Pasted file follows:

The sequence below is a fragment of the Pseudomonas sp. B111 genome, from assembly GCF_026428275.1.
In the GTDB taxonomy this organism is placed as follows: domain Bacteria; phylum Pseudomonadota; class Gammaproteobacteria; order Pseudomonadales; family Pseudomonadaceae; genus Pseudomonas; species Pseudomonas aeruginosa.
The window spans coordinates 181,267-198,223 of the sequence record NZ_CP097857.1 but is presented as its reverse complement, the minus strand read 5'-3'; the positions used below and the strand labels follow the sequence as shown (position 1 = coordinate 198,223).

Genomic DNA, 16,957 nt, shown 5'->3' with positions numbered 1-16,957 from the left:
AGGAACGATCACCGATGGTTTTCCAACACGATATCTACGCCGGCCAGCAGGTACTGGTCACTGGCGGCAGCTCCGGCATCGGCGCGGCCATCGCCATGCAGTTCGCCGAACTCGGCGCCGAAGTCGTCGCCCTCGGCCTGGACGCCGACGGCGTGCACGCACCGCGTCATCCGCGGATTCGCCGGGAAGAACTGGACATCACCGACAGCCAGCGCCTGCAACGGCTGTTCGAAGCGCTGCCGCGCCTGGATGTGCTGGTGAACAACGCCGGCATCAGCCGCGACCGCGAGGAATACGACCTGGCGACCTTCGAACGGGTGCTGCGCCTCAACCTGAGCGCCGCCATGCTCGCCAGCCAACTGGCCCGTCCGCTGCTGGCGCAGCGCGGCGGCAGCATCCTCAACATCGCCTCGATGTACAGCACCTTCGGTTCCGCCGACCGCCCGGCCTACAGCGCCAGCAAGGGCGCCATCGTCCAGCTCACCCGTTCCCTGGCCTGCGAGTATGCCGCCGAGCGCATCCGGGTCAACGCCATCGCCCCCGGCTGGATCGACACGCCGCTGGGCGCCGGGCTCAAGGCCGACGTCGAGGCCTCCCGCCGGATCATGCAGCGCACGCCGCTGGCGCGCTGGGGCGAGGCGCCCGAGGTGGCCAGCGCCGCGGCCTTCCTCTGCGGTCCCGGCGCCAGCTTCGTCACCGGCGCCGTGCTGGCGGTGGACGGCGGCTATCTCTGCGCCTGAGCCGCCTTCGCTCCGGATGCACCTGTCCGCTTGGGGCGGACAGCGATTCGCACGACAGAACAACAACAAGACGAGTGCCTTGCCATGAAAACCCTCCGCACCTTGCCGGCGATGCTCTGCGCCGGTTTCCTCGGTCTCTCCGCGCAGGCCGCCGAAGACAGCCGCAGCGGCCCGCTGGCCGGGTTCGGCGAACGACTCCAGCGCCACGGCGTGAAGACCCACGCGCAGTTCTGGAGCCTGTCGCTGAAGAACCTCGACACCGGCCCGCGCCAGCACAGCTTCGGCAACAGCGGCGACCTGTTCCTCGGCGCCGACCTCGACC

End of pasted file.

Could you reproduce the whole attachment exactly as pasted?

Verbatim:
The sequence below is a fragment of the Pseudomonas sp. B111 genome, from assembly GCF_026428275.1.
In the GTDB taxonomy this organism is placed as follows: domain Bacteria; phylum Pseudomonadota; class Gammaproteobacteria; order Pseudomonadales; family Pseudomonadaceae; genus Pseudomonas; species Pseudomonas aeruginosa.
The window spans coordinates 181,267-198,223 of the sequence record NZ_CP097857.1 but is presented as its reverse complement, the minus strand read 5'-3'; the positions used below and the strand labels follow the sequence as shown (position 1 = coordinate 198,223).

Genomic DNA, 16,957 nt, shown 5'->3' with positions numbered 1-16,957 from the left:
AGGAACGATCACCGATGGTTTTCCAACACGATATCTACGCCGGCCAGCAGGTACTGGTCACTGGCGGCAGCTCCGGCATCGGCGCGGCCATCGCCATGCAGTTCGCCGAACTCGGCGCCGAAGTCGTCGCCCTCGGCCTGGACGCCGACGGCGTGCACGCACCGCGTCATCCGCGGATTCGCCGGGAAGAACTGGACATCACCGACAGCCAGCGCCTGCAACGGCTGTTCGAAGCGCTGCCGCGCCTGGATGTGCTGGTGAACAACGCCGGCATCAGCCGCGACCGCGAGGAATACGACCTGGCGACCTTCGAACGGGTGCTGCGCCTCAACCTGAGCGCCGCCATGCTCGCCAGCCAACTGGCCCGTCCGCTGCTGGCGCAGCGCGGCGGCAGCATCCTCAACATCGCCTCGATGTACAGCACCTTCGGTTCCGCCGACCGCCCGGCCTACAGCGCCAGCAAGGGCGCCATCGTCCAGCTCACCCGTTCCCTGGCCTGCGAGTATGCCGCCGAGCGCATCCGGGTCAACGCCATCGCCCCCGGCTGGATCGACACGCCGCTGGGCGCCGGGCTCAAGGCCGACGTCGAGGCCTCCCGCCGGATCATGCAGCGCACGCCGCTGGCGCGCTGGGGCGAGGCGCCCGAGGTGGCCAGCGCCGCGGCCTTCCTCTGCGGTCCCGGCGCCAGCTTCGTCACCGGCGCCGTGCTGGCGGTGGACGGCGGCTATCTCTGCGCCTGAGCCGCCTTCGCTCCGGATGCACCTGTCCGCTTGGGGCGGACAGCGATTCGCACGACAGAACAACAACAAGACGAGTGCCTTGCCATGAAAACCCTCCGCACCTTGCCGGCGATGCTCTGCGCCGGTTTCCTCGGTCTCTCCGCGCAGGCCGCCGAAGACAGCCGCAGCGGCCCGCTGGCCGGGTTCGGCGAACGACTCCAGCGCCACGGCGTGAAGACCCACGCGCAGTTCTGGAGCCTGTCGCTGAAGAACCTCGACACCGGCCCGCGCCAGCACAGCTTCGGCAACAGCGGCGACCTGTTCCTCGGCGCCGACCTCGACC